In conclusion, general standards for storytelling and narration have existed for as long as the concept itself. However, novel media is quickly redefining this. The film Amelie is an example of such a deviation. First, in the concept of a linear flow of ideas from the introduction to the conclusion. Amelie’s production team made haphazard transitions to the plot, sometimes skipping significant events such as the lifetime of Amelie. Secondly, the film breaks the golden standard of the show, not tell, which has governed movies over time. Instead, it has a narrator synonymous with Amelie’s thought line. Cinematography has also been heavily applied to the film’s storytelling. The production team used color, lighting, motion, and camera angle to tell essential details such as pot development, capturing the mood, and involving the audience. The film Le Fabuleux Destin d’Amélie Poulain is therefore considered an epiphany, an advancement of storytelling in media, lacking a major central theme rather than the life of Amelie.


Chun, D. (2017). The essence of Dance and a Camera. Mānoa Horiz, 2.

Correia, A. F., & Barbosa, S. (2018). Cinema, aesthetics and narrative: Cinema as therapy in substance use disorders. The Arts in Psychotherapy, 60, 63-71.

Duncombe, J., & Marsden, D. (2014). “From here to epiphany…”: Power and identity in the narrative of an affair. In The State of Affairs (pp. 141-165). Routledge.

du Plock, S. (2022). Le Fabuleux Destin d’Amelie Poulain: A psychological case study in the uses of enchantment: Presentation given at the 37th International Conference on Psychology and the Arts, Montreal and online, June 3rd 2021. Existential Analysis: Journal of the Society for Existential Analysis, 33(1).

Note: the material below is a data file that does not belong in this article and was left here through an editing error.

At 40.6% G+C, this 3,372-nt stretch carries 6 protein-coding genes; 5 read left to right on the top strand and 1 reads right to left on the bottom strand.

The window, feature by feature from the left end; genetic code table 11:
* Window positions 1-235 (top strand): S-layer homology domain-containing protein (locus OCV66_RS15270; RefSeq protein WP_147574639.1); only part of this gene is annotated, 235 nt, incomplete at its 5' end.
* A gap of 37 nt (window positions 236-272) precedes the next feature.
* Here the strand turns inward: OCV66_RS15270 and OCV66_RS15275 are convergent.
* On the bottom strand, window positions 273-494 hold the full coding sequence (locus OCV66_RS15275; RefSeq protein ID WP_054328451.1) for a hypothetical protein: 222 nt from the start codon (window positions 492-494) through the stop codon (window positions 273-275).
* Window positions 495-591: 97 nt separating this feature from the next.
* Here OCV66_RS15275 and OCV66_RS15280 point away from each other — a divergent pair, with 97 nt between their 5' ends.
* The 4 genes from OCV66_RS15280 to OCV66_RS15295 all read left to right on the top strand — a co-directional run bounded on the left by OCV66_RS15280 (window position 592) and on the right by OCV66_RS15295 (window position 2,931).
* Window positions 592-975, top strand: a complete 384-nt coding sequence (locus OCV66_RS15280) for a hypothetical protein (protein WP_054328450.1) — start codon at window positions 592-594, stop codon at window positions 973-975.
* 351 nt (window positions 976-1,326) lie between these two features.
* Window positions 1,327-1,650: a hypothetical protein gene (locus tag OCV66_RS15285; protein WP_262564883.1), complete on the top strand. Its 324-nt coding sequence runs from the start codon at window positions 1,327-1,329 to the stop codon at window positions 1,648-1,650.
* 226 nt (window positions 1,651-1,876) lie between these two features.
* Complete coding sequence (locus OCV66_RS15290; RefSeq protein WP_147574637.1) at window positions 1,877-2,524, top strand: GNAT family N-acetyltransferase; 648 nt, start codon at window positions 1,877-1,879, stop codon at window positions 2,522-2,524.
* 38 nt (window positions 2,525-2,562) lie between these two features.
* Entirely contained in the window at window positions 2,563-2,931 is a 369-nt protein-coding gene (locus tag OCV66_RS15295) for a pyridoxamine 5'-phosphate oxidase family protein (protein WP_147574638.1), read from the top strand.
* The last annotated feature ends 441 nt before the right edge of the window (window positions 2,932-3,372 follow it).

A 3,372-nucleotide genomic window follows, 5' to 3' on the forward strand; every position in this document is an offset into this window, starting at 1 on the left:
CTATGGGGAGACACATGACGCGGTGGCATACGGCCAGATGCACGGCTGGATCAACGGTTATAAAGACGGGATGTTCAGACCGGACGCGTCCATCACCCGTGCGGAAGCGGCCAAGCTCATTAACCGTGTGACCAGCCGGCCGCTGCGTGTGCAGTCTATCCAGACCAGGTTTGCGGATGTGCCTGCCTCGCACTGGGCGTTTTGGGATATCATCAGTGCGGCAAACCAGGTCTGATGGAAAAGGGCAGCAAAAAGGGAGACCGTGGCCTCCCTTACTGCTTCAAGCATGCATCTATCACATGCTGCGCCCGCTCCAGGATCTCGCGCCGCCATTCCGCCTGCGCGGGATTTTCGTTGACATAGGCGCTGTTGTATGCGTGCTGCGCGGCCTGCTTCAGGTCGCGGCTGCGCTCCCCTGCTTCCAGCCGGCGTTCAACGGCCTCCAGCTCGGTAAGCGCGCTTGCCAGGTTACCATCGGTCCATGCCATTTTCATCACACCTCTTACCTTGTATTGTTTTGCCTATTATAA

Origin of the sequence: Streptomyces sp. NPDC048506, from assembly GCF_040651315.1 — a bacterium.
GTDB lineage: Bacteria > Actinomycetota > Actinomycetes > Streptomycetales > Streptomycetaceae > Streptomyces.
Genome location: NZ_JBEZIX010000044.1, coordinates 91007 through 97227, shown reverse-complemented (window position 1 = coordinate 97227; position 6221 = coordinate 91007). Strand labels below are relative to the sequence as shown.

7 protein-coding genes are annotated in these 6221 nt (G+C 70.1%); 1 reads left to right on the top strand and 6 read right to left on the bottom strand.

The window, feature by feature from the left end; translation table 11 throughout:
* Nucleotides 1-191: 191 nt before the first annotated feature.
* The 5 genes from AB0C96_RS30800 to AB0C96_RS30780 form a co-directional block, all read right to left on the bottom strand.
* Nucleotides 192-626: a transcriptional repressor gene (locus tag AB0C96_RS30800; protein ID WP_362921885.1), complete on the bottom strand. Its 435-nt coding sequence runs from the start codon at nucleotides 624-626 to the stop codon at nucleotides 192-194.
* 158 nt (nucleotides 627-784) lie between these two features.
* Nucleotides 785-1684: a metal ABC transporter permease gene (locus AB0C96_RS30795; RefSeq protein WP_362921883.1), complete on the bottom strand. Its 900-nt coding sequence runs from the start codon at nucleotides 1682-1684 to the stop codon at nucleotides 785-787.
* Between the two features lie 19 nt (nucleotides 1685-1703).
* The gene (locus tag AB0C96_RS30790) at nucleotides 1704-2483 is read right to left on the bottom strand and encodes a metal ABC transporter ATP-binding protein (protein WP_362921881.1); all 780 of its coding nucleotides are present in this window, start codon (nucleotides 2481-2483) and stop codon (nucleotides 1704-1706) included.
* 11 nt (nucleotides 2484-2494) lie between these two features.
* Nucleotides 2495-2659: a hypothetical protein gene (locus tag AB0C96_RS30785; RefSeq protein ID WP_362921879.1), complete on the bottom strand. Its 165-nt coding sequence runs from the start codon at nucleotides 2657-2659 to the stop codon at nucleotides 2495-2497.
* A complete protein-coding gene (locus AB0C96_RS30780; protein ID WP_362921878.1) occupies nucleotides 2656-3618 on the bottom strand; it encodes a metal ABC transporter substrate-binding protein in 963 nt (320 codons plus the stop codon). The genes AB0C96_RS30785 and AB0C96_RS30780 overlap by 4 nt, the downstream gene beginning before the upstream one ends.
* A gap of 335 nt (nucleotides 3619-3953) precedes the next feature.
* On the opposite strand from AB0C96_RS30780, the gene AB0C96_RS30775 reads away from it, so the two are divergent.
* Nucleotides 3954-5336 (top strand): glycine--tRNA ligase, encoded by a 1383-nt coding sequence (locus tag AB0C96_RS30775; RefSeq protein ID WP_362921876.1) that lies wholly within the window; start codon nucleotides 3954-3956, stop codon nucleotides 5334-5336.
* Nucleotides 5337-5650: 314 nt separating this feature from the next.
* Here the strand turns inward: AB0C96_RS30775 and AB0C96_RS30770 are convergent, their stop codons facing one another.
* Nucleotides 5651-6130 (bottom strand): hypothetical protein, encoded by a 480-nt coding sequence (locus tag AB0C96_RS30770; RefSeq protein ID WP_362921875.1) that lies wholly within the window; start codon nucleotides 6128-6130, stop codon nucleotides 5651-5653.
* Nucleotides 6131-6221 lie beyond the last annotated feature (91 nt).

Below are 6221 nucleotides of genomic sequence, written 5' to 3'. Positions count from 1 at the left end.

Gakhar, S., & Thompson, A. (2007, March). Digital storytelling: Engaging, communicating, and collaborating. In society for information technology & teacher education international conference (pp. 607-612). Association for the Advancement of Computing in Education (AACE).

Hu, Z. (2016, July). Analysis of Accordion Application in movie Art. In 2016 5th International Conference on Social Science, Education and Humanities Research (SSEHR 2016) (pp. 562-566). Atlantis Press.

James, V. C. B for beautification: A Study on Colour Symbolism in Changing Scenario of FILMS. Editor’s Note, 114.

Kinder, M. (2002). Hot spots, avatars, and narrative fields forever: Bunuel’s legacy for new digital media and interactive database narrative. Film Quarterly, 55(4), 2-15.

Meadows, D. (2003). Digital storytelling: Research-based practice in new media. Visual communication, 2(2), 189-193.

Oscherwitz, D. (2011). Once Upon a Time that Never Was: Jean-Pierre Jeunet’s Le Fabuleux Destin d’Amélie Poulain (2001). The French Review, 84(3), 504-515.

Rode, M. (2018). Paris in cinema-The representation of Paris in the films An American in Paris by Vincente Minnelli, Playtime by Jacques Tati and Le fabuleux destin d’Amélie Poulain by Jean-Pierre Jeunet.